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Turbulent Flows
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  • Cited by 4780

Book description

This is a graduate text on turbulent flows, an important topic in fluid dynamics. It is up-to-date, comprehensive, designed for teaching, and is based on a course taught by the author at Cornell University for a number of years. The book consists of two parts followed by a number of appendices. Part I provides a general introduction to turbulent flows, how they behave, how they can be described quantitatively, and the fundamental physical processes involved. Part II is concerned with different approaches for modelling or simulating turbulent flows. The necessary mathematical techniques are presented in the appendices. This book is primarily intended as a graduate level text in turbulent flows for engineering students, but it may also be valuable to students in applied mathematics, physics, oceanography and atmospheric sciences, as well as researchers and practising engineers.

Reviews

‘Probably the most popular text in turbulent fluid mechanics for the past thirty years has been Tennekes and Lumley. Now Lumley’s colleague Pope has produced a much more complete work and one that is up to date. Designed as a graduate text, it is a massive work that covers most of what an engineer needs to know about the subject … there is no book that provides as broad coverage as this one and yet provides reasonable depth … There are also problems interspersed throughout the book. They make this an excellent textbook that can be heartily recommended to anyone teaching a course in this subject. it is the best book on the market today that covers the entire field and should be adopted for courses, especially since the paperback edition is priced quite reasonably for the size on the book.’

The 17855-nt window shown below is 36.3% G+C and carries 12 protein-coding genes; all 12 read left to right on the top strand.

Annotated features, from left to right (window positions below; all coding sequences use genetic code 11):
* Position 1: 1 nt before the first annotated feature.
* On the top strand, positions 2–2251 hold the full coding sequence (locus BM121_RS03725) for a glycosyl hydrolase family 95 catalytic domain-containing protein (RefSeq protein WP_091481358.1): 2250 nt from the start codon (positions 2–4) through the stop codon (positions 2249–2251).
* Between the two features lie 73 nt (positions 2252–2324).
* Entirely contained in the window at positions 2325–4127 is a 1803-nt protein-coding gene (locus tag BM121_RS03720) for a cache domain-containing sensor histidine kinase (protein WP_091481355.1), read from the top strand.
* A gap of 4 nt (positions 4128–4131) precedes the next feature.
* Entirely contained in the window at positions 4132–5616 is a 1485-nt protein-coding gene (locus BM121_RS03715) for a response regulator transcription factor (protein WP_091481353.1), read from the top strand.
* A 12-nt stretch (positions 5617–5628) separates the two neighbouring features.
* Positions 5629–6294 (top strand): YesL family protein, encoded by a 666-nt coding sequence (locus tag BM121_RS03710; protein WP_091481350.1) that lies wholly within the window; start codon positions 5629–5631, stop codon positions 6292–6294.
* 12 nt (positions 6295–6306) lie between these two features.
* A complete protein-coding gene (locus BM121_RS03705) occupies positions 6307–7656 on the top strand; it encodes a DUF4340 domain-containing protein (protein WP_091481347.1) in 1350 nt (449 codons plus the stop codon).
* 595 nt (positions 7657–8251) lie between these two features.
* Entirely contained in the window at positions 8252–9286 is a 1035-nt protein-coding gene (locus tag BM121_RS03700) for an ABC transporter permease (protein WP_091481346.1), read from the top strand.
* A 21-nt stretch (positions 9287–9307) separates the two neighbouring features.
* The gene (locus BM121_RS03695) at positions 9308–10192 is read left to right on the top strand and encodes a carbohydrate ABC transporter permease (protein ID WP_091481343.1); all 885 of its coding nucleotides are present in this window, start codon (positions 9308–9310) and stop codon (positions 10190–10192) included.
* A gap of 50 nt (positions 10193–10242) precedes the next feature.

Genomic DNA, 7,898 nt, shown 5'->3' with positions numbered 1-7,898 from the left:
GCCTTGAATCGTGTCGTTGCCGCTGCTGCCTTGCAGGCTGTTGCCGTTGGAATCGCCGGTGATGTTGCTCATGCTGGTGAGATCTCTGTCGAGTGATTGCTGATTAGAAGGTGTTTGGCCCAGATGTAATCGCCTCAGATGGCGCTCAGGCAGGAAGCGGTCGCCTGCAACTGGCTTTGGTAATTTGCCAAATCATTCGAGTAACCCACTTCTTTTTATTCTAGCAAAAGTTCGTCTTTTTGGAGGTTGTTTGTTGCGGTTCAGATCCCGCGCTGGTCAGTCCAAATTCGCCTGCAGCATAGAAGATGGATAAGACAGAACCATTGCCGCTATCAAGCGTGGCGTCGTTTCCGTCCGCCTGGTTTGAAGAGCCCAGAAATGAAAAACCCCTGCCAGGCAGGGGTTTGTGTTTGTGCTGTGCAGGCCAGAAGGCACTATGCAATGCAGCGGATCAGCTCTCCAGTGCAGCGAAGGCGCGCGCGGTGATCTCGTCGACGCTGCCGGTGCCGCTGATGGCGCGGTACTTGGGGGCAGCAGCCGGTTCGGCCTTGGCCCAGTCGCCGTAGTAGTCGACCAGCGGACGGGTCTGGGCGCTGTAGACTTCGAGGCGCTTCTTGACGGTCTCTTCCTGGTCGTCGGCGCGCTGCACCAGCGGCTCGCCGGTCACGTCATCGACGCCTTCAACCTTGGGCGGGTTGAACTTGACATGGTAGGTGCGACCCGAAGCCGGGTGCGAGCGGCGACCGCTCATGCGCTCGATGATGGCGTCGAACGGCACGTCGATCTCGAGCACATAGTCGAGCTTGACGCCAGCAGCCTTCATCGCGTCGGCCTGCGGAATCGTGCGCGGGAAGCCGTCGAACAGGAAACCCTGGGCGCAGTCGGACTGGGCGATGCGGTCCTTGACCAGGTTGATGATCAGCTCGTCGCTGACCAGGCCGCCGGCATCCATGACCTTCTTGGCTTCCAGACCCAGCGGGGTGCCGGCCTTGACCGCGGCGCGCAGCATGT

Joel H. Ferziger Source: International Journal of Mutliphase Flows

‘The deficiency for students of engineering and applied science is the dearth of material on turbulence modeling. Pope has remedied that situation by adjoining a survey of ideas on closure modeling to an introduction to turbulence theory ... This book is a welcome addition to the literature on turbulence. It will serve well as a textbook.’

Source: Journal of Fluid Mechanics

‘… excellent and readable treatment of fundamentals … The lucid and up-to-date discussion - which will appeal to researchers and engineers alike - is a bonus.’

Peter Lindstedt Source: New Scientist

‘… the text can be classified as one of the pearls in the field.’

Source: Applied Mechanical Review

‘The engineering student who diligently follows and works through the book should acquire a substantial degree of competence in understanding the behaviour and fundamental physical processes involved in turbulent flows and getting familiar with the various approaches for modelling or stimulating turbulent flows. It shall be valued greatly by students in applied mathematics, physics, oceanography, and atmospheric sciences, as well as researchers, and practicing engineers. Acquainting oneself with this book should be a thoroughly enjoyable and enriching experience. Indeed a welcome and distinct addition to the literature on turbulence. It will serve well as an impressive textbook admirably making up for the dearth of material on turbulence modelling.’

Source: Current Engineering Practice

‘This is a graduate-level textbook based on a graduate course, and it will be useful for that purpose … what it does it does well. One hopes it will be widely read.’

Source: The Times Higher Education Supplement

‘… comprehensive textbook … suitable to engineering students at graduate level … this well-organized and clearly written book can be highly recommended to students and researchers with an interest in turbulence, and to all teaching the subject.’

Oleg Titow - Zentralblatt MATH

‘It was a pleasure to read this important book … exceptionally clear presentation, together with an often penetrating critique of both classical methods and recent developments in the theory and modelling of turbulent flows … I strongly recommend this book to advanced students of fluid mechanics, to their teachers and to all researchers, engineers and others with a professional interest in turbulent flows.’

K. N. C. Bray Source: Measurement, Science & Technology

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